Printing circuits directly onto fibres could open more reliable ways to provide real time healthcare in everyday lives. Electronics integrated into clothing could open up new opportunities for the NHS and patients, writes Kathryn Wills
Keeping track of patients’ vital signs in and out of the hospital can be hugely beneficial to healthcare professionals.
Devices from watches to sports sensors are offering promise for remote healthcare, but as yet haven’t been able to reliably capture and communicate the really valuable information.
But progress is coming in this area from research into integrating electronics directly into the fabric of clothing.
The potential for wearable sensors
Sensors placed on the right part of the body can provide detailed, real time information.
Patients can be continuously monitored away from the hospital. If there is a warning sign – high blood pressure, swelling, and so on – medical professionals can be alerted.
‘Pharma companies could use the data to better understand how their drugs perform outside the lab’
The data collected can also reveal insights into the effectiveness of treatments. This can be used to develop personalised recovery plans – even adapting during the process – without the need for check-ups.
Pharma companies could use the data to better understand how their drugs perform outside the lab.
This could revolutionise remote healthcare, allowing more patients to live normal lives, reducing hospital admin and freeing up beds.
Making sensors work for healthcare
Simple sensors are already widely used for healthcare, but we are yet to see sensors that can pick out minor physiological fluctuations, whilst integrating unnoticed into everyday living.
Mats on beds can detect bedsores, and fall sensors have long been available.
‘The drivers of wearables in healthcare are accuracy and reliability’
Clip-on sensors have been used in sport, but they must be visibly attached, so are unsuitable for monitoring conditions patients may not want to draw attention to.
So the drivers of wearables in healthcare are accuracy and reliability, as well as needing to discreetly integrate into daily routines.
This is why smart fabrics are so exciting; they can provide additional functionality to clothing that would be worn anyway.
Working electronics into clothing
So far, smart fabric techniques have looked at weaving conductive wires into clothing to create circuits. There are limits to this, given these wires must be integrated into design from the start, they offer limited flexibility.
A solution, being researched between the National Physical Laboratory and Coventry University, lies in printing conductive circuits directly onto fibres of complete garments. This means they become part of the clothing, and allow fabrics to stretch and wash.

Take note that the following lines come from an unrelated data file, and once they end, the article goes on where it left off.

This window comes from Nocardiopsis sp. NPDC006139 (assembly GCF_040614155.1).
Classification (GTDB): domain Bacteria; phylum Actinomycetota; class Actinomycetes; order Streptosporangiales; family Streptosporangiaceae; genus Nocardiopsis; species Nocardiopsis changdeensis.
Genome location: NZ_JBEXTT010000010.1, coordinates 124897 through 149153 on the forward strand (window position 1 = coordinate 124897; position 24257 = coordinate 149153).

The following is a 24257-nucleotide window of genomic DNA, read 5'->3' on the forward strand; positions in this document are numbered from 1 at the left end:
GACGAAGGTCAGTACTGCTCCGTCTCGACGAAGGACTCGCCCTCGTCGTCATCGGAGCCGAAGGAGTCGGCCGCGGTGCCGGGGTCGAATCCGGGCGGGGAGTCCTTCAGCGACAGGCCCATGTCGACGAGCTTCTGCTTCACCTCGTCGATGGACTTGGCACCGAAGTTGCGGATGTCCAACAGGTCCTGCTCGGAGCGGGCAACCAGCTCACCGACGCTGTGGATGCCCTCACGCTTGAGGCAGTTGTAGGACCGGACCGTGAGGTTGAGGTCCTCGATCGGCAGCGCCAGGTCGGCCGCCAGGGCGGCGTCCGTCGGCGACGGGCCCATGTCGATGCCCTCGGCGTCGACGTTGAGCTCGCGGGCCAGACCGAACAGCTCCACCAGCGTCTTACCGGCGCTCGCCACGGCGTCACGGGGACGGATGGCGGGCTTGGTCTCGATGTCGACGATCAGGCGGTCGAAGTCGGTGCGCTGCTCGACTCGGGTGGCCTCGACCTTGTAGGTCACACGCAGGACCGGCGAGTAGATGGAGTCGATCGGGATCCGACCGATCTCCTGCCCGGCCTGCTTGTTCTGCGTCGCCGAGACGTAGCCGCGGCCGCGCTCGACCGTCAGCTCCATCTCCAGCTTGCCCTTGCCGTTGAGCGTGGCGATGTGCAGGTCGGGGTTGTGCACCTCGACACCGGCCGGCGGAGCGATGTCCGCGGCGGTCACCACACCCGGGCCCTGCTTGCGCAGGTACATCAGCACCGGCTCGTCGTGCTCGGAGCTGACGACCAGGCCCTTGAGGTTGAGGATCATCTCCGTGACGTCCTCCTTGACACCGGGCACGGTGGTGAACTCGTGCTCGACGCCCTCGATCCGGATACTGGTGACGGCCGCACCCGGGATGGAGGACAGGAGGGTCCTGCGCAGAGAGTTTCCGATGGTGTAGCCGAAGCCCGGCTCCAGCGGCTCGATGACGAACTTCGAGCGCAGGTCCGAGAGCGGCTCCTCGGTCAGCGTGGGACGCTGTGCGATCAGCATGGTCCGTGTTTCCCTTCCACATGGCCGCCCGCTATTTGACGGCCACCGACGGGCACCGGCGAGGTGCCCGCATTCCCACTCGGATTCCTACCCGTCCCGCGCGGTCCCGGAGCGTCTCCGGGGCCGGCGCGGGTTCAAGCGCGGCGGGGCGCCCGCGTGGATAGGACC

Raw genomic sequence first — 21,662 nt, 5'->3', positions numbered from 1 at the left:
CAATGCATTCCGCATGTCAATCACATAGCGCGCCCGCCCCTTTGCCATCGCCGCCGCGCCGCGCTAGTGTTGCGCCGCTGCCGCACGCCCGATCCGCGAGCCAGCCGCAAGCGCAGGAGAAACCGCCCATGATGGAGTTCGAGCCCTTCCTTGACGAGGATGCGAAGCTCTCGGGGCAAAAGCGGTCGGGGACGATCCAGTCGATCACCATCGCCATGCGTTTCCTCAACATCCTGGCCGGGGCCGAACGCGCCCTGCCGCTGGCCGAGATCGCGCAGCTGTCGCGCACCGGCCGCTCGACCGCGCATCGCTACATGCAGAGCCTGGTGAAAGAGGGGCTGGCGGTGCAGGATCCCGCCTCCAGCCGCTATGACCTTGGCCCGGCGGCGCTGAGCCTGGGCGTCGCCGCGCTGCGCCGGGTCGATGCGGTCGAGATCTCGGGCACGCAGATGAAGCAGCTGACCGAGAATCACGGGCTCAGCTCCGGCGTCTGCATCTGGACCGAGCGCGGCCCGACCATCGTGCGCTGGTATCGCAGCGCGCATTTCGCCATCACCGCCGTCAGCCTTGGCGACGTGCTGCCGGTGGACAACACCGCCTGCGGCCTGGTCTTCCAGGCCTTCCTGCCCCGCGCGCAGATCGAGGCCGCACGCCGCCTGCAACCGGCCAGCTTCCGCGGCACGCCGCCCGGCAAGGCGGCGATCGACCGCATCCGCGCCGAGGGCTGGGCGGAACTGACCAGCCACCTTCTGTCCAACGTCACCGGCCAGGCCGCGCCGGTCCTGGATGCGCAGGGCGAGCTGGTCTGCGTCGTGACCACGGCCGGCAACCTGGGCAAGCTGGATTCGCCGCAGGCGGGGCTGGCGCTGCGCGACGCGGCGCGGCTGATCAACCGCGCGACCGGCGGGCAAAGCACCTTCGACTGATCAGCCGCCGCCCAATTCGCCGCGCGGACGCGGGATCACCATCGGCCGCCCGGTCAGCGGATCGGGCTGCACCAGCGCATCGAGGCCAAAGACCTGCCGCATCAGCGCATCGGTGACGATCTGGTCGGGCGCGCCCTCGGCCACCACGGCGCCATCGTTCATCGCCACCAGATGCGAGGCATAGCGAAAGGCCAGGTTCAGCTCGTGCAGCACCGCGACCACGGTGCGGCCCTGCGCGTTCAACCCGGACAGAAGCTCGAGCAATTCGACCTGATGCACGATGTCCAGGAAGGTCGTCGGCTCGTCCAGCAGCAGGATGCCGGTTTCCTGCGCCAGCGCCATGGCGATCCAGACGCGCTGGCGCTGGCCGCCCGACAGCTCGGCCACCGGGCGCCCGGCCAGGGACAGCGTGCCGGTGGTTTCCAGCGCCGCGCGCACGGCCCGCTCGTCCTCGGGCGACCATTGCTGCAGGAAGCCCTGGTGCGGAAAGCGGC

To do this, silver nanoparticles are first chemically bound onto individual fibres. Copper does not bind to fibres, but it does bind to the nanoparticles, so this allows the creation of conductive copper layer which encapsulates fibres. This creates a good adhesion even when fibres are flexed and stretched.
The process can print complex circuits onto existing clothing, with inkjet printing possible for the first step.
Real time monitoring anywhere
Circuit printing opens up the possibility for clothing to become reliable circuits. It will allow networks of sensors to be precisely positioned across the area to be monitored and won’t be affected as clothes move on the body.
‘When fabric stretches there’s a change in electrical resistance, which can be accurately measured’
Smart textiles are already beginning to appear. A company called Footfalls & Heartbeats has developed smart compression bandages for venous ulcers. When the fabric stretches there is a change in electrical resistance, which can be accurately measured. So bandages can indicate if they are too tight or too loose, and also detect swelling.
It currently knits in conductive yarns, which act as the connecting wires, but the company is looking into printing circuits to make the product more robust.
Textile circuit printing has been successfully demonstrated on a variety of materials including cotton, polyester and linen. Cotton has proven especially successful, and shown little deterioration in 100 washes.
The next steps are further developing the chemical deposition process on materials other than cotton. Then we need to scale up the process, which is likely to be via a commercial partnership.
With the right interest, this technology could be employed in the healthcare profession within 3-5 years.
Wearables are not at the stage yet where they can be relied on for remote healthcare. But that is changing.
Printing circuits directly onto fibres could open more reliable ways to provide real time healthcare in everyday lives. It is not the only method of doing so, but it is the most robust we are aware of.
Electronics integrated into clothing could open up many new opportunities – bringing huge benefits to healthcare professionals and patients.
Dr Kathryn Wills is KTP associate – smart textiles at National Physical Laboratory and Coventry University